MCD YTD return: 5.84%
S&P 500 YTD return: 4.41%

Duke Energy Corp. (DUK)

Duke Energy, one of the largest utilities in the country, entered 2020 as one of the most reasonably valued major utility stocks. Clearly, as a defensive play, utilities like DUK are famous for weathering bear markets and recessions well — barriers to entry are extremely high, electricity and gas are software-proof and widespread demand for its services is guaranteed for decades to come. Duke provides electricity for 7.7 million customers and natural gas for 1.6 million in the Southeast and Midwest. Its 4.6% dividend is soundly financed. While certainly not a potential blockbuster, the income and predictability that DUK offers are invaluable; Duke Energy’s underperformance to date is symptomatic of a lagging utilities sector that has been outshone by tech and consumer discretionary.

DUK YTD return: -6.26%
S&P 500 YTD return: 4.41%

Dollar General Corp. (DG)

Discount retailer Dollar General is another recession-tested stock, with a sound business that fares well in uncertain waters and offers acceptable growth in more normal environments. DG had a blowout fiscal first quarter (ending on May 1), in which revenue and earnings topped analyst expectations and the retailer posted rarely seen same-store sales growth of 21.7%. Combined with an expansion plan that saw the company open 975 new stores in 2019, prospects look rosy for the underlying business. The pandemic has made DG an essential part of everyday Americans’ survival, and its 2020 performance highlights just how safe and entrenched it is as a business. An increased focus on higher-margin, private-label brands should also be a long-term earnings driver.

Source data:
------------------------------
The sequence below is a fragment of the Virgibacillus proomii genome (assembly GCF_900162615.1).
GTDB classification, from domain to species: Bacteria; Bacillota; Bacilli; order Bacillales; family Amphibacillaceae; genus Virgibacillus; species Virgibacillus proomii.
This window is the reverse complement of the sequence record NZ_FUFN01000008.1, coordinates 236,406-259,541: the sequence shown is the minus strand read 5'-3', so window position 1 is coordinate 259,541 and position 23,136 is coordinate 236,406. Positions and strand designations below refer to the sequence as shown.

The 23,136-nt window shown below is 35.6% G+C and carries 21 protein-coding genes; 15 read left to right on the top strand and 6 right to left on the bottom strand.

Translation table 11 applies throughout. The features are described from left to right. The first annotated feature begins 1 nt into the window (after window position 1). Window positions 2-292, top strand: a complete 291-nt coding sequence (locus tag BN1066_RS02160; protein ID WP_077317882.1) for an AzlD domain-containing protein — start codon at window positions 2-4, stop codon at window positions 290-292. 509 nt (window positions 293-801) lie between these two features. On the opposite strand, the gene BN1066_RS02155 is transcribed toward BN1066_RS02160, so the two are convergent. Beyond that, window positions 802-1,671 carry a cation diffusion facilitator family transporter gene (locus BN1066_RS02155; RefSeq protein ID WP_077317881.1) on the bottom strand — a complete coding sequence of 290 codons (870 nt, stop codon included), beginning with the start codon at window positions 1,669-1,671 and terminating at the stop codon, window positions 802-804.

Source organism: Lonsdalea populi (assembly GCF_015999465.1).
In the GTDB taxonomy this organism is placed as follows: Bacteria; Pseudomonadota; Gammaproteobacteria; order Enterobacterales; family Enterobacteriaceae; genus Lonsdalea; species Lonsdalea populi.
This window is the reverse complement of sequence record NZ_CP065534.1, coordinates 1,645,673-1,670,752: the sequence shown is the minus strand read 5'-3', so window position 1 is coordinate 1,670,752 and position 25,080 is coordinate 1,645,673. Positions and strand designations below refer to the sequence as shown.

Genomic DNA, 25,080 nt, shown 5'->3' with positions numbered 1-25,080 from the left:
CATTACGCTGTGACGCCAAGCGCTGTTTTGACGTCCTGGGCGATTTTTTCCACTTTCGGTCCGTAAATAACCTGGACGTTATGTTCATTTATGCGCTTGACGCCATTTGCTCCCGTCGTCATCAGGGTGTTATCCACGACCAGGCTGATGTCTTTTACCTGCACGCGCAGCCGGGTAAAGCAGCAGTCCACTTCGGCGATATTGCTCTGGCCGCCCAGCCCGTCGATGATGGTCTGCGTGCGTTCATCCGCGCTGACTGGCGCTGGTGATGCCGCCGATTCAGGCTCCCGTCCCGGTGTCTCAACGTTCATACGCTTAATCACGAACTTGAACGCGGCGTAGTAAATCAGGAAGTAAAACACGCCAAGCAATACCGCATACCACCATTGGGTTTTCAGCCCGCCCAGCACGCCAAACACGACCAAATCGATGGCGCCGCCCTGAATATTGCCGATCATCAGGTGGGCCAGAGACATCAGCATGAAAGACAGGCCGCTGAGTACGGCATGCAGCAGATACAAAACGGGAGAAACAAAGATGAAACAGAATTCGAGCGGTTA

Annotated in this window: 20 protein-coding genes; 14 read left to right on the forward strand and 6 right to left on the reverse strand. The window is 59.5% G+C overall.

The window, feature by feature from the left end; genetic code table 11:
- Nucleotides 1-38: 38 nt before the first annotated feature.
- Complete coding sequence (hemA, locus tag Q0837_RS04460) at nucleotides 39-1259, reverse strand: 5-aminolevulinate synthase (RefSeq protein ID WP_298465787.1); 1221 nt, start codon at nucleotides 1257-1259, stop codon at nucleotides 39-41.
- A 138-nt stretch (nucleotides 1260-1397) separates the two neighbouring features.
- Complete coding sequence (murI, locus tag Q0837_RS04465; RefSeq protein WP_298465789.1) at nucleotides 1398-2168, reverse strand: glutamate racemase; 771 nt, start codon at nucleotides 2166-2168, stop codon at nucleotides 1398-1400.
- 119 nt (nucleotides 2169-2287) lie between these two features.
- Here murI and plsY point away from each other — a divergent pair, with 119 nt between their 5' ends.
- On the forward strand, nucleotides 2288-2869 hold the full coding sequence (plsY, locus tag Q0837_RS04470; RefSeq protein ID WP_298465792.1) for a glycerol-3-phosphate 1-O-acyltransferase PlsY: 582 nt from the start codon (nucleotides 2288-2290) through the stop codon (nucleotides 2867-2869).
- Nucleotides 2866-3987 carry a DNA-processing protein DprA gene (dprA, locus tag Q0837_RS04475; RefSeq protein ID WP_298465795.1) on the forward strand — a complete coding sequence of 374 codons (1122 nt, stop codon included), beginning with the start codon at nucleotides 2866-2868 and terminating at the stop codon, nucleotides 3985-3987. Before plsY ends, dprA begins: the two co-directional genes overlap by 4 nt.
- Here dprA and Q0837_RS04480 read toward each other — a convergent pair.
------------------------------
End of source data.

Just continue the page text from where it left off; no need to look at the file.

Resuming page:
DG YTD return: 26.48%
S&P 500 YTD return: 4.41%

Novartis (NVS)

Rounding out the list is Novartis, a $200 billion pharma company that pays a respectable, sustainable 3.8% dividend yield. CEO Vasant “Vas” Narasimhan, who assumed the top spot at the Swiss drugmaker in early 2018, has already proven to be a wheeler-dealer. Since he took the reins, NVS has acquired gene therapy company AveXis, spun off ophthalmology unit Alcon and agreed to buy The Medicines Company for $9.7 billion, which has developed a potentially groundbreaking drug for cholesterol and cardiovascular disease. Nestled in the defensive health care sector at a convenient time, and trading at 13 times forward earnings, upside from Narasimhan’s dealing may not be too far off. Hits to ophthalmology and dermatology businesses in the depths of the pandemic should be merely short-term setbacks.

NVS YTD return: -6.56%
S&P 500 YTD return: 4.41%

The best blue-chip stocks to buy for 2020:

— Berkshire Hathaway (BRK.B, BRK.A)

— AbbVie (ABBV)

— Alibaba Group Holding (BABA)

— Johnson & Johnson (JNJ)

— Facebook (FB)

— British American Tobacco (BTI)

— McDonald’s Corp. (MCD)

— Duke Energy Corp. (DUK)

— Dollar General Corp. (DG)

— Novartis (NVS)

More from U.S. News

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7 Cyclical Stocks to Buy for a Booming 2020 Economy

7 Big Oil Stocks Transitioning to Big Energy

10 of the Best Blue-Chip Stocks to Buy for 2020 originally appeared on usnews.com

Update 08/13/20: This story was published at an earlier date and has been updated with new information.